Valerio was fascinated by the history of the property. “The house is neatly divided in half,” he explains. “The southern portion of Chicago common brick is one of the few remaining examples of 19th-century construction that predates the raising of all the city’s streets, which was crucial to draining the swamp that was Chicago. Steps adjacent to the sidewalk take you down to the original grade of this area of the city.” Owners were responsible for filling in the rest of their property, and initially many did not.

The frame building in back was not salvageable, Karant explains. “It took the contractor about 12 minutes to knock it down and cart it off the site,” Valerio says. To replace the shanty, they built a mirror image of the structure in front using black ground-face concrete block—the inexpensive modern-day equivalent of Chicago common brick. “The materials nicely connect the two centuries,” Valerio says, “and celebrate the revival of the neighborhood.”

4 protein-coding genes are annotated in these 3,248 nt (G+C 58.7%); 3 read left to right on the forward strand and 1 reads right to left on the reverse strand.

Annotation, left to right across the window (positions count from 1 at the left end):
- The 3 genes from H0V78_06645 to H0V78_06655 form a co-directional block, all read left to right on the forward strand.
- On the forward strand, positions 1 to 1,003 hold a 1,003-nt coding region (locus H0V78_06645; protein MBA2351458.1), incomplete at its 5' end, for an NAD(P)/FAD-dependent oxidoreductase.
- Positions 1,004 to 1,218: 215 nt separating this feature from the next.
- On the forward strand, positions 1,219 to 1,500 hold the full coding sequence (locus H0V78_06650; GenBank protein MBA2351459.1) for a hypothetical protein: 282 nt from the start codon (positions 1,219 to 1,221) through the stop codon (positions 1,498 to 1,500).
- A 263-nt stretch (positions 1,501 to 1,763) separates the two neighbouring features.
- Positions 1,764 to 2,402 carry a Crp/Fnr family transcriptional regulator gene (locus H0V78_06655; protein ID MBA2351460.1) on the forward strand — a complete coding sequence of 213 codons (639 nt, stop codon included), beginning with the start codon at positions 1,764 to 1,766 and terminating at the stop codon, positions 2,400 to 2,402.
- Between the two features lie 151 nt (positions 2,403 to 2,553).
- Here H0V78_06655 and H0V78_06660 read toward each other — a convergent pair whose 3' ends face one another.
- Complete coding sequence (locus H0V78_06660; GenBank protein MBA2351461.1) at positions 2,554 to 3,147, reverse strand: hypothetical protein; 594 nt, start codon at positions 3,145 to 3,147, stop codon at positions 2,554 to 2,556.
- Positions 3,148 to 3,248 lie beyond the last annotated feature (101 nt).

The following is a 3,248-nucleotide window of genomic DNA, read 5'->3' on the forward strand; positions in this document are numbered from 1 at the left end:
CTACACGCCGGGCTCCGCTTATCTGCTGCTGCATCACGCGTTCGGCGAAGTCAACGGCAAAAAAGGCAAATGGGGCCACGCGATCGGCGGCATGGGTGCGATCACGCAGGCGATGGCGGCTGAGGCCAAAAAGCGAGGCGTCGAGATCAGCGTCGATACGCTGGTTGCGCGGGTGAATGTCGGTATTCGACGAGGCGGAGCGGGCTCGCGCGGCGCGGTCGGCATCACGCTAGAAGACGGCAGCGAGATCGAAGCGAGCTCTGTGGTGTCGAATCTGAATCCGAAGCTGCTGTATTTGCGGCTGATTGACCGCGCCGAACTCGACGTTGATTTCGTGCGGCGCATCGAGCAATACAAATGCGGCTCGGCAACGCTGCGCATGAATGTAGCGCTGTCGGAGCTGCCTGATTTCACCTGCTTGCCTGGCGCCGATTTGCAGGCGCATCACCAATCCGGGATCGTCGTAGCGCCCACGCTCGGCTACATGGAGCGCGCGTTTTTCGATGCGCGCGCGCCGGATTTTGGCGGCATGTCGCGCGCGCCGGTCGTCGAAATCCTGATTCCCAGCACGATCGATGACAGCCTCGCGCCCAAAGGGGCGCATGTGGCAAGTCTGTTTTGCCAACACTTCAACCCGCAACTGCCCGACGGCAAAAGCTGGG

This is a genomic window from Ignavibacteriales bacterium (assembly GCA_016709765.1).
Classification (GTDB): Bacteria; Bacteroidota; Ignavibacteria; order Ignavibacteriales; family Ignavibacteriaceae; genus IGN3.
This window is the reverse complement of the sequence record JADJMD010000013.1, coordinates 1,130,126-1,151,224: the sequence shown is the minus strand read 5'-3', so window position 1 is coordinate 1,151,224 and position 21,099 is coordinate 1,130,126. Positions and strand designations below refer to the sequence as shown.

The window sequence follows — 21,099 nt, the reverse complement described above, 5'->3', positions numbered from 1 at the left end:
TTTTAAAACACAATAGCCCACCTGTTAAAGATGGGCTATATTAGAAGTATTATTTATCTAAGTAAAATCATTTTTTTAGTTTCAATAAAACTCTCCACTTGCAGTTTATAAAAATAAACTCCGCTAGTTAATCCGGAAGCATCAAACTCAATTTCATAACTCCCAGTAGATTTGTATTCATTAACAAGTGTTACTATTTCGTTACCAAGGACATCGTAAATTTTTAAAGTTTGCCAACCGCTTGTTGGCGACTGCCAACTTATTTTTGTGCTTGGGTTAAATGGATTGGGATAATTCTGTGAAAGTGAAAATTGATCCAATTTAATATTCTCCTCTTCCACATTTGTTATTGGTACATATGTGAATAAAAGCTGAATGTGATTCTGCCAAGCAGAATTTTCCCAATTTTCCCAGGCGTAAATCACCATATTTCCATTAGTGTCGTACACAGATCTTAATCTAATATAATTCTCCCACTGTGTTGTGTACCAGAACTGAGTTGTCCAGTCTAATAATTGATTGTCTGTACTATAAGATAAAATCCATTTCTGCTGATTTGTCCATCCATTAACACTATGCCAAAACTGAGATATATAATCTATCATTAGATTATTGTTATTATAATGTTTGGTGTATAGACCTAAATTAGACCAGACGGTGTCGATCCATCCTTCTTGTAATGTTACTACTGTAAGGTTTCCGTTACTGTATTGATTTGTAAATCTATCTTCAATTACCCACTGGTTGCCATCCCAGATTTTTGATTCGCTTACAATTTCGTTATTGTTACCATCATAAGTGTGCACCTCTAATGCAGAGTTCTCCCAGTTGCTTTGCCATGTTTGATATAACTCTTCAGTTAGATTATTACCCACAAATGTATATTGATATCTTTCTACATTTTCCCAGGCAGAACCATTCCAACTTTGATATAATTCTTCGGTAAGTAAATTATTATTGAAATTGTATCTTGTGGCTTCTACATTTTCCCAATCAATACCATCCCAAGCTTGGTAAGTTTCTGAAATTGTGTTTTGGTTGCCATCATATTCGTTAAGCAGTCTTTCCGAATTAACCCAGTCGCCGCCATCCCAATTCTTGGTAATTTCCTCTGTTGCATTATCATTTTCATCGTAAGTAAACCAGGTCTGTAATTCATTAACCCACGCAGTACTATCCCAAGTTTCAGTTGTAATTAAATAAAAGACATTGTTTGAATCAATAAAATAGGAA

Originally in front, the entrance to Karant’s house is now five steps down from the sidewalk along the side of the redesigned structure, where the brick and the concrete block meet. And whenever Karant walks in, she is pleased with what she sees. “Joe did a great job of giving me a wonderful house within the confines of what I could afford,” Karant says. “I got the wood floors; I got the fireplace. It’s a simple house, but it looks really good, and I like the quality of the light.”

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Photography: Barbara Karant; photo styling by Diane Ewing